"All right so turning to your Your group project. The group on projections up in summary seems group am expects total media growth down eight point eight percent in twenty twenty two two hundred and fifteen billion it will grow again by eleven point eight percent twenty twenty one and those projections include digital excludes political digital speaking of which will grow by five percent in two thousand twenty next year expected to grow around eighteen percent and by two thousand twenty one digital will be fifty five percent of all advertising by two thousand twenty one so that prediction not as dire as group initially projected in june when you guys anticipated thirteen percent decline It's certainly not as bad as the two thousand and eight recession and as you just said earlier it could be a lot worse so you know why did things start to look was it strictly because of the growth in digital i think first of all that was a great summary of everything but i think that it is it to say that the resilience of businesses small and large and the use of digital technology. Any commerce more generally really helped make this. Your are better than it should have been as if advertising were solely responsible economic signals. Because let's remember that in the. Us is the worst economy since the nineteen thirties and You know part of the issue is that yes. Marketers were able to do things ever benefit from advertising Even if their own businesses were in some cases struggling as case Small businesses But at the same time it's also worth noting that this in the case shaped recovery Was maybe under appreciated. The degree to which Most of us are doing fine in some of us are doing terribly minded impacted advertising. So you know spare thought for your local weekly because if they were dependent on In restaurants in bars for advertising. They're probably in a pretty terrible state but most media owners are not dependent on that cigna. The popular of of the market cutie of the relatively few me are dependent on travel somali Those are the two sectors which have been just just crushed and It may have a disproportionate impact on the economy. But it's not gonna have a disproportionate impact on the advertising economy
"digital technology" Discussed on Technovation with Peter High (CIO, CTO, CDO, CXO Interviews)
"Don't help each other out. We just don't support each other. And i would just say that. That's completely false. I mean we need with women in silicon valley once a month. We now do zoom calls. Were all talking about areas that we can help each other personally and professionally rollicking at some is looking for a different job or someone needs to move or we have a role that we get filled. It's like an incredible incredibly strong network. Were all really super supportive of each other again personally professionally and i just deeply value cherish that so it really is fun to watch. It's fun to be a part of. It's fun to coach the new. Cio's new Could find a coach number bit. So it's just been. It's been super personally rewarding to see that explosion. That's wonderful yeah. What great progress. That is I wanted to also ask you as you look to the future. We've talked about a number of trends and number trends that have become central to some of the offering. You you you you've been talking talking about within honeywell. What other trends particularly to you as you look to the future. Well i actually think that biggest one is. I actually think a machine learning really ready for it and i now. That's been out there for while. I know we talk about it and i know we've got some companies have really advanced. They're thinking we have a lot of that built our products but i need e is specifically in running. It you know there's a whole notion of a ox almost best contradictory or you know not the same sentence but when you think about where. Ai is good. It's we have this plethora of data in lots and lots of data that you want to you. Want to extract insights from it so an renamed. Ai artificial intelligence like what does that really mean to actionable. Insights is delay. Because i really think that when you look at operations for example running. It or anything. The has plethora of data any want to extract those things that make a difference slows things. That are actionable those things. Wow i didn't know that server over there is really affecting those applications by. Didn't know we made this one tweak here. It would have a massive effect on the overall experience for our for our employees customers partners. So i think that's becoming very very very real. In fact we're getting ready to launch what we're calling a smart virtual assistant inside the organization that is going to help solve all the demands and requests employees will start with it. I but the reality is going to be able to introduce a am machine learning a smart virtual assisted. That were really enable us to give a different. It'll change the game. And how employees operate within the within honeywell in actually provide those a more efficient and highly value added service. It's really done with a bot or using automation very interesting exciting things to come to say the least shooting worden for joining me today. It's been great seeing you as usual and thank you for the great insights from your current your current position during these most unusual times. It's been a great conversation. It's my pleasure peter. It's great to see you as well. Thank you thanks for tuning in. Please join me on monday. When my guess will be peter while the executive director of mit's scissor..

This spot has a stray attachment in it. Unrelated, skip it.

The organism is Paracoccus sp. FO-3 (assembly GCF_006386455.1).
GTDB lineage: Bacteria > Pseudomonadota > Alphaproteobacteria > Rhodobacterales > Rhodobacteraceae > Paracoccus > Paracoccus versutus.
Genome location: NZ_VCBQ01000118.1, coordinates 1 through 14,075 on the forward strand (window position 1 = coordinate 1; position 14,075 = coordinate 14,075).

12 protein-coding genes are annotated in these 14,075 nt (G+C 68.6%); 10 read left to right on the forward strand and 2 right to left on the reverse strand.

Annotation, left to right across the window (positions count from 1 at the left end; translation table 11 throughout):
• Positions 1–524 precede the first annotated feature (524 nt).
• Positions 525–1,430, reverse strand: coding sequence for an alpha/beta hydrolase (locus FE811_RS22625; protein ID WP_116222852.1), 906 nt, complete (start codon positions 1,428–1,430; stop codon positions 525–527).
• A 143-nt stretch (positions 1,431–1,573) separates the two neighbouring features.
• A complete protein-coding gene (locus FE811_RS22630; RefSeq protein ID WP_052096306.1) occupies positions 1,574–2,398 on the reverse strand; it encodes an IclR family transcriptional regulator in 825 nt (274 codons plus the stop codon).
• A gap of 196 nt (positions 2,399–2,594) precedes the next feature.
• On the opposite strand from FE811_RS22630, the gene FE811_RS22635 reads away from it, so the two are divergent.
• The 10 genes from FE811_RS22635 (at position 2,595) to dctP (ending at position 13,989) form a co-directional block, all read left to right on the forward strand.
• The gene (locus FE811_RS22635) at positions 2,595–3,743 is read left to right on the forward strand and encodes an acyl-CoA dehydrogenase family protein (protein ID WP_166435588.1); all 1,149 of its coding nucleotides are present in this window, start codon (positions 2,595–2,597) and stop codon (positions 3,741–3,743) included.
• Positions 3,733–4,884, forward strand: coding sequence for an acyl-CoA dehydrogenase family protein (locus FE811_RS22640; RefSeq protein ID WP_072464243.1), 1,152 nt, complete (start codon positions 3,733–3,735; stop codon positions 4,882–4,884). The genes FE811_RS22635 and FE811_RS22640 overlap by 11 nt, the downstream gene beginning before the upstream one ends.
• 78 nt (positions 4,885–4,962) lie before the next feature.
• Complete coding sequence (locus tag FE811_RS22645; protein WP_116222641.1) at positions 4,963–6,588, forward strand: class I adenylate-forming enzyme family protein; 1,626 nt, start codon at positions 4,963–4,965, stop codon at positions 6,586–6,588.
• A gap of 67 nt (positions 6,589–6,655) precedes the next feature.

"digital technology" Discussed on Technovation with Peter High (CIO, CTO, CDO, CXO Interviews)